ASOS owner Anders Holch Povlsen loses three of his four children in Sri Lanka Easter suicide attacks

Publish Date
Tuesday, 23 April 2019, 9:22AM

Billionaire ASOS owner Anders Holch Povlsen has lost three of his four children in the Sri Lanka terror attacks on Easter Sunday that killed at least 290 people.

A spokesman for Povlsen, Denmark's richest man, who also owns a huge estate in Scotland, confirmed the deaths but did not say which of his children had been killed.

The spokesman confirmed three of Povlsen's children were among the dead after they visited Sri Lanka over the Easter holidays.

Days before the devastating attacks, one of Povlsen's children, Alma, shared a holiday snap of her siblings Astrid, Agnes and Alfred, next to a pool.

The co-ordinated Easter Sunday bombings that ripped through Sri Lankan churches and luxury hotels were carried out by seven suicide bombers from a domestic militant group named National Thowfeek Jamaath (NTJ), a government official said on Monday.

All of the bombers were Sri Lankan citizens, but authorities suspect foreign links, Health Minister Rajitha Senaratne said at a news conference.

Earlier, Ariyananda Welianga, a government forensic crime investigator, said an analysis of the attackers' body parts made it clear they were suicide bombers.

He said most of the attacks were done by a single bomber, with two at Colombo's Shangri-La Hotel.

As well as the deaths, more than 500 people were injured in the bombings, Sri Lanka's deadliest violence since a devastating civil war ended a decade ago on the island nation, police spokesman Ruwan Gunasekara said Monday.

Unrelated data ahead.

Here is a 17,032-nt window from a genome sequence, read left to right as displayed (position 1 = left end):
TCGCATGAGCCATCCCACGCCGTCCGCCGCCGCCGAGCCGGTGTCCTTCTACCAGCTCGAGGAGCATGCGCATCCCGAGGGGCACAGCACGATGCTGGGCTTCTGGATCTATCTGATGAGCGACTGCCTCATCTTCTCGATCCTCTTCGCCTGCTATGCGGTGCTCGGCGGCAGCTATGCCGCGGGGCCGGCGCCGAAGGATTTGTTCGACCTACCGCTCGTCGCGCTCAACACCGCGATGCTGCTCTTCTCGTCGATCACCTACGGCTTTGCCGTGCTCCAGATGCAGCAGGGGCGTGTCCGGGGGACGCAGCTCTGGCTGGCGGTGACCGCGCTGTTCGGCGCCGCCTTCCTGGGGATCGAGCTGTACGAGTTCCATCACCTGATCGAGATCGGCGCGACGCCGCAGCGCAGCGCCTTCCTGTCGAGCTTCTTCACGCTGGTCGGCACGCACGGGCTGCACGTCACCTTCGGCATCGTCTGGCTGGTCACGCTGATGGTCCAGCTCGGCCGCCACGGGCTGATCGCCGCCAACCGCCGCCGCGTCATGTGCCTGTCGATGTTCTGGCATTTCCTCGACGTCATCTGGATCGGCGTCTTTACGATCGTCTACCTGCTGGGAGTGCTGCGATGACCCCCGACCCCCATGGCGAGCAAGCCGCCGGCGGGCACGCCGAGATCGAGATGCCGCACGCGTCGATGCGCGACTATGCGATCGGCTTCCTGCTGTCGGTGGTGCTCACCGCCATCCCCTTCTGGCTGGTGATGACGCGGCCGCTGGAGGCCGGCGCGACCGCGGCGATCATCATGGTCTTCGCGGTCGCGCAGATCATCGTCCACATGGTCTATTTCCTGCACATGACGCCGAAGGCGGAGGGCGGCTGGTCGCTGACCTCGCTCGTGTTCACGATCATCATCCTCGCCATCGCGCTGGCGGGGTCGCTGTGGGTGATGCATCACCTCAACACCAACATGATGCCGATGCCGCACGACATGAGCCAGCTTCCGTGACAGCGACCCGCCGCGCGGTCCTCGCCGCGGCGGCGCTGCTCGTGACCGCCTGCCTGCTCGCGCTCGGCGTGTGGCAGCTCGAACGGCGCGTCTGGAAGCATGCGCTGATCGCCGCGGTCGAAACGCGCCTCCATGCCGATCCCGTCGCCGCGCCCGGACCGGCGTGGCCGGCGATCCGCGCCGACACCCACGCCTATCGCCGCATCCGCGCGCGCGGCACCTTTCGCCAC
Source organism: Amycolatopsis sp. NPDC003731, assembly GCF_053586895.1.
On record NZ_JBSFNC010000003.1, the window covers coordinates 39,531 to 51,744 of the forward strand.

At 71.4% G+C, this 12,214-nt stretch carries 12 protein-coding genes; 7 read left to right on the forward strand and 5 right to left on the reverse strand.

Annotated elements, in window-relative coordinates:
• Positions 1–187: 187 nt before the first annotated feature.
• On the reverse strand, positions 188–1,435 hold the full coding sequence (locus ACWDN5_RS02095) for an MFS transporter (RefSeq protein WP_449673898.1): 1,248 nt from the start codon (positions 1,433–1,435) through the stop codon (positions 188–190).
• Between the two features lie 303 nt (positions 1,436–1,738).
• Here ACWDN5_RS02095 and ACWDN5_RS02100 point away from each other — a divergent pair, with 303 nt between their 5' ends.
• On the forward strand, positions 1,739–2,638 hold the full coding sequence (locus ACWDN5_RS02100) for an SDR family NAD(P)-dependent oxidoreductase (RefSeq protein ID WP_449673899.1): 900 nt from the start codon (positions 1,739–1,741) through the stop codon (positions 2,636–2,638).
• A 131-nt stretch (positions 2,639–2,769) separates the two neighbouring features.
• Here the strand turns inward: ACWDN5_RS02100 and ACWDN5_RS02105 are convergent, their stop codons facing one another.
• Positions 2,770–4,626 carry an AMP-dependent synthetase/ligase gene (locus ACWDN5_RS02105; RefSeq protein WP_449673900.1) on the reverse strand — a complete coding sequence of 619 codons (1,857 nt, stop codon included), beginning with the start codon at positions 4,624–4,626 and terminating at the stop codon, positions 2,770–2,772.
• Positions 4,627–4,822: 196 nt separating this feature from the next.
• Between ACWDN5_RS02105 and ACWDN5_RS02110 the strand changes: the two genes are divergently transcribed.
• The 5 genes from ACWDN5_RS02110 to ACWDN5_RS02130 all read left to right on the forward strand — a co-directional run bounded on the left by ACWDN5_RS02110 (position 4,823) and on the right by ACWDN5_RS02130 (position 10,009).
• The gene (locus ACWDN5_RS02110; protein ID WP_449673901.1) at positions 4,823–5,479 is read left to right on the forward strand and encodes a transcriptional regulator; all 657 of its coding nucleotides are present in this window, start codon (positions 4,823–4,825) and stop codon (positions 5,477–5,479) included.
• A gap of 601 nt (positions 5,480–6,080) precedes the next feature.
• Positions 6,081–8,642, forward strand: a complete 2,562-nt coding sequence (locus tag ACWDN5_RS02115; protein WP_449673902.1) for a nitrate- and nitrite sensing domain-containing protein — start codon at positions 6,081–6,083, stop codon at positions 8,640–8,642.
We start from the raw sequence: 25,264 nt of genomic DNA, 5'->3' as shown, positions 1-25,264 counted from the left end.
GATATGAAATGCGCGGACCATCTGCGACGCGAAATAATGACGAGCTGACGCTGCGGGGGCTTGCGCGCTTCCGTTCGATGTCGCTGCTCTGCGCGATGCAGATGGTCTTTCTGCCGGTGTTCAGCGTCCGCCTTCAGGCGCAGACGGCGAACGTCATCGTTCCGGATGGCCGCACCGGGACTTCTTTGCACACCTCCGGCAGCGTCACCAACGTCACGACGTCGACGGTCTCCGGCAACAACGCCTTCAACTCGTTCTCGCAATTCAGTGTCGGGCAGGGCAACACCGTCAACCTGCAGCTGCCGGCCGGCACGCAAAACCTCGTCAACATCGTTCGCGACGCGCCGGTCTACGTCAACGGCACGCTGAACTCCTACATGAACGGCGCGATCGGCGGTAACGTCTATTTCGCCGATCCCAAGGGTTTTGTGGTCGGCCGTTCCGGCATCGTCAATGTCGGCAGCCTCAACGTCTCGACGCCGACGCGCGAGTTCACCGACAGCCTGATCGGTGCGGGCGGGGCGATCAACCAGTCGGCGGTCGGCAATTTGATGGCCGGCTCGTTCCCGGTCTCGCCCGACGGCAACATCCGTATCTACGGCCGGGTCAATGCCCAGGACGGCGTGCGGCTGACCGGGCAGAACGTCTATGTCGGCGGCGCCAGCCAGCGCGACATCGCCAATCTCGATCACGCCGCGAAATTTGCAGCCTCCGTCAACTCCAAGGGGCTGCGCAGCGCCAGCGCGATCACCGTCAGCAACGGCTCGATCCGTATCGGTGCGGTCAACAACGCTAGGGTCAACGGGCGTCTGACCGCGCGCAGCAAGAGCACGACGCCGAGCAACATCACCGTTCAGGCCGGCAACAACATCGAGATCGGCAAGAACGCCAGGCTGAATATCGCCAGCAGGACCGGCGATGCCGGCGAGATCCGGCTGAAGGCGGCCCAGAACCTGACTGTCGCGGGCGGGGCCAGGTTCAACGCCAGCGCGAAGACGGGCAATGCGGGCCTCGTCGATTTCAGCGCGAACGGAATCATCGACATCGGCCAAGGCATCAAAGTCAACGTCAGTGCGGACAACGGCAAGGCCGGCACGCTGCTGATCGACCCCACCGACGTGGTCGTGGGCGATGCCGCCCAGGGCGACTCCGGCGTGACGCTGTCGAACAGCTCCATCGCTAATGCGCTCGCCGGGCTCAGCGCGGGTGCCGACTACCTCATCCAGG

The NTJ were the subject of an intelligence warning 10 days before the attacks. The warning said they were planning attacks on churches and the Indian High Commission.

Povlsen is married to Anne Storm Pedersen. The pair met when Anne began working in sales for the tycoon's international clothing retail chain Bestseller.

Earlier, in a statement to Danish national daily newspaper Berlingske, Bestseller spokesman Jesper Stubkier said: "Unfortunately, we can confirm [the children's deaths]. We ask you to respect privacy and we therefore have no further comment."

Sri Lanka's High Commissioner to Britain, Manisha Gunasekera, said the number of British victims had risen to eight after it was previously reported five were killed in a series of explosions at hotels and churches, the Telegraph reported.

"As of now I think there is information on eight nationals who have lost their lives and the other numbers are of other nationals," she told BBC Radio 4's Today programme.

Gunasekera said the investigations were moving "very swiftly" but warned against taking a "linear view" on the motive of the attacks.

She said: "This cuts across the ethnic and religious dimensions ... it's very difficult to see who has been targeted. It appears as if the entirety of Sri Lanka has been targeted as well as the unity and co-existence that Sri Lankans have attempted so hard to safeguard over the years."


This article was first published on and is republished here with permission.